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Final ID: Poster #: EDU-114

Cornstarch Kids: Imaging of Glycogen Storage Diseases in Pediatric Patients

Purpose or Case Report: Learning Objectives: This educational exhibit will review glycogen storage diseases and the imaging findings of these disease processes using a multimodality approach. We will also review complications and discuss the treatment and role of imaging as a measure of treatment response.
Methods & Materials: Background: Glycogen storage diseases (GSD) are a unique set of inherited disorders that affect glycogen metabolism. To date, more than 12 types of GSD are recognized and are sub-divided by enzyme deficiency and affected tissue. These autosomal recessive conditions affect 1 in 50-100,000 births. The University of Florida in Gainesville is home to the largest clinical research program for GSD in the world and provides care for pediatric patients with GSD from over 30 countries.
Results: Imaging Findings: Depending on the exact enzymatic deficiency these patients can present with unique manifestations of the disease process on various imaging modalities. Types I, III, and IX compromise 80% of the hepatic GSD. Hepatic adenoma formation is often seen in Type I GSD. This can be complicated by malignant transformation into the hepatocellular carcinoma. Renal enlargement and nephrocalcinosis can be seen as well. Apart from the propensity to develop recurrent or chronic bacterial infections patients with type Ib disease are clinically and metabolically indistinguishable from type Ia disease. Those with type Ib can often also manifest with delayed bone maturation and demonstrate a variety of findings on radiography. Patients with type IIIa disease can manifest cardiomyopathy often assessed on cardiac MRI (magnetic resonance imaging). Neuromuscular manifestations are a mainstay of more rare subtypes. Osseous manifestations are also appreciated in many types of glycogen storage disease subtypes.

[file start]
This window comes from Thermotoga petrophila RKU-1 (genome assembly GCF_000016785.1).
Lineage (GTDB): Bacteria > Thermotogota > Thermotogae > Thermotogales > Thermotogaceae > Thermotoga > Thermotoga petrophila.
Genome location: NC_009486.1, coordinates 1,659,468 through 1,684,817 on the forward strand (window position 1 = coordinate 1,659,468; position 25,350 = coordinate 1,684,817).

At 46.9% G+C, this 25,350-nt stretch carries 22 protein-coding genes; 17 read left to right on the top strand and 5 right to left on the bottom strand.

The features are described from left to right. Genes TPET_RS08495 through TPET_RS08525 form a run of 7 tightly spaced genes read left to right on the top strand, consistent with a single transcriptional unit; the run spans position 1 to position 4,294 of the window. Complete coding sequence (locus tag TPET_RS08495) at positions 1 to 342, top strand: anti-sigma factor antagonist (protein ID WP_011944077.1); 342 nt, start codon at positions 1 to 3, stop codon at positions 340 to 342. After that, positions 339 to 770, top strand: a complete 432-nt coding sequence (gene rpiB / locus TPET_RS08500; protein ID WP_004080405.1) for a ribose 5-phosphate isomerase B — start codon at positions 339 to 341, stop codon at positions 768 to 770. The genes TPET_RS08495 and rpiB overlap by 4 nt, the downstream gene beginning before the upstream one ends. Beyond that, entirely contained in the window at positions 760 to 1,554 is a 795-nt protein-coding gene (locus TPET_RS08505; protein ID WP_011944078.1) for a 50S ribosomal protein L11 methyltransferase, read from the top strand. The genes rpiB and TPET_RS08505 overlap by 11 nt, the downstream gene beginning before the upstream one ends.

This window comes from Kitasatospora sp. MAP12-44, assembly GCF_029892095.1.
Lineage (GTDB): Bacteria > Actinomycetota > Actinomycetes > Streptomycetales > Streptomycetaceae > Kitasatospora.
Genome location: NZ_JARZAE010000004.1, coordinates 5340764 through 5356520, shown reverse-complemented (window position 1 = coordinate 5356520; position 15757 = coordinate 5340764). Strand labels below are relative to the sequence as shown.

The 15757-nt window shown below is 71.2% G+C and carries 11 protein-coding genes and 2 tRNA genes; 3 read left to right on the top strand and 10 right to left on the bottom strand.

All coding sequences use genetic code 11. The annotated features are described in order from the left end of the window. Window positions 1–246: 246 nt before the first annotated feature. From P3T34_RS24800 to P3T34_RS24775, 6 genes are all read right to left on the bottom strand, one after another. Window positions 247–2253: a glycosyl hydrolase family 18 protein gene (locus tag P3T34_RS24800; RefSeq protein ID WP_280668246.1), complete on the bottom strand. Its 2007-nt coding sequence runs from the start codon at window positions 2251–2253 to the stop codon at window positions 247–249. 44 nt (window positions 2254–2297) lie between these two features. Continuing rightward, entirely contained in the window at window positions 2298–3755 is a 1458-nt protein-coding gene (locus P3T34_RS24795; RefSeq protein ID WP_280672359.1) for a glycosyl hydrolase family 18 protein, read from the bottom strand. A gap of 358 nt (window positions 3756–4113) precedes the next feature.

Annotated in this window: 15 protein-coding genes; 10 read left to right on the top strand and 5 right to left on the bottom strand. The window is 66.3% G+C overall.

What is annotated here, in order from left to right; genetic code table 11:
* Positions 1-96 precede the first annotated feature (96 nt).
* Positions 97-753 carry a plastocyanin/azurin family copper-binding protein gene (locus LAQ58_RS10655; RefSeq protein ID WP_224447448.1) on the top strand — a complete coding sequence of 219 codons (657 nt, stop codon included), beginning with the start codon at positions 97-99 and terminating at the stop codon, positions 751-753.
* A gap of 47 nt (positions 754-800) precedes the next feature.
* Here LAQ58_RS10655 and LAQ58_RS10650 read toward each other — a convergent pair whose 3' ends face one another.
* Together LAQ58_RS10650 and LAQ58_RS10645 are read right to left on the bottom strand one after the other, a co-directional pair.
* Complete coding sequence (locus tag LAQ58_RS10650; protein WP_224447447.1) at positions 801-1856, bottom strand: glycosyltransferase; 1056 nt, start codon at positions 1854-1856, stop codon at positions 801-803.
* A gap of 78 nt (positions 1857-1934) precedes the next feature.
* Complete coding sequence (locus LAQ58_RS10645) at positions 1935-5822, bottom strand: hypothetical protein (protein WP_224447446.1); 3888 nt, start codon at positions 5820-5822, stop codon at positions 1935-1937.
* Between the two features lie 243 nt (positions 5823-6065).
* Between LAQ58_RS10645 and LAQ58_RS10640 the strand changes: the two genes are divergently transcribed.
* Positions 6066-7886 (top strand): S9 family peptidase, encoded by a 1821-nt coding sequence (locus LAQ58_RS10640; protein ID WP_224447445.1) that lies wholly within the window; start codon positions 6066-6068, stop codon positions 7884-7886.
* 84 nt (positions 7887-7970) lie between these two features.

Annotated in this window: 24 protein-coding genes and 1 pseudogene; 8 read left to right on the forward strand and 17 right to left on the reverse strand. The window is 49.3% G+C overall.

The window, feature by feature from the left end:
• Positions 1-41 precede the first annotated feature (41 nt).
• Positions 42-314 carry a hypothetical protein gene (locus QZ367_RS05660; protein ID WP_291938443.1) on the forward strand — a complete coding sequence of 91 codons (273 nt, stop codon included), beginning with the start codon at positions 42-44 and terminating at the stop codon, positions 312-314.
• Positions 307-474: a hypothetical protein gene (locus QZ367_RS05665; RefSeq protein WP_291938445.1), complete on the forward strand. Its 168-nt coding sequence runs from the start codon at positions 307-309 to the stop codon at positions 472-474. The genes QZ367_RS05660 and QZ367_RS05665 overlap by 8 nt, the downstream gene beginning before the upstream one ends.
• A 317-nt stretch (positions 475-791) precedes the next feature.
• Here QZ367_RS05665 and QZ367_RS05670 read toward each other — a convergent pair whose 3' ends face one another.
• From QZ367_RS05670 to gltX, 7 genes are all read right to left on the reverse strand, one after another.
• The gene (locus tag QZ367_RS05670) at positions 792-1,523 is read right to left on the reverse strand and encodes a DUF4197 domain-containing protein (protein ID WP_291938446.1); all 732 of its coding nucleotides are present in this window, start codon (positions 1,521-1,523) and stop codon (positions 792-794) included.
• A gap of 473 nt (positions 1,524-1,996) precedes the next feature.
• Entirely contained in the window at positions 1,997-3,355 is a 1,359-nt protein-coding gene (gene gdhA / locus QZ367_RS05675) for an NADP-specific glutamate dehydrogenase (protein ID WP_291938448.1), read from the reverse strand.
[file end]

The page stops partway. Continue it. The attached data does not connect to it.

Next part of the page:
We will use a series of cases to demonstrate the typical imaging findings associated with various types of glycogen storage diseases and their complications. We will also demonstrate how imaging can be used as a measurement of treatment response. We will provide examples using a multimodality approach with radiography, US (ultrasound), CT (computed tomography) and MRI (magnetic resonance imaging).
Conclusions: Glycogen storage diseases offer an interesting variety of multimodality imaging findings. Accurate recognition of these findings allows the pediatric radiologist to alert the referring physician to complications and help guide treatment for this unique group of patients.
  • Sharma, Priya  ( University of Florida Gainesville , Gainesville , Florida , United States )
  • Rajderkar, Dhanashree  ( University of Florida Gainesville , Gainesville , Florida , United States )
Session Info:

Electronic Exhibits - Educational

GI

Scientific Exhibits - Educational

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Pediatric Cardiomyopathy: A Pictorial Review

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More abstracts from these authors:
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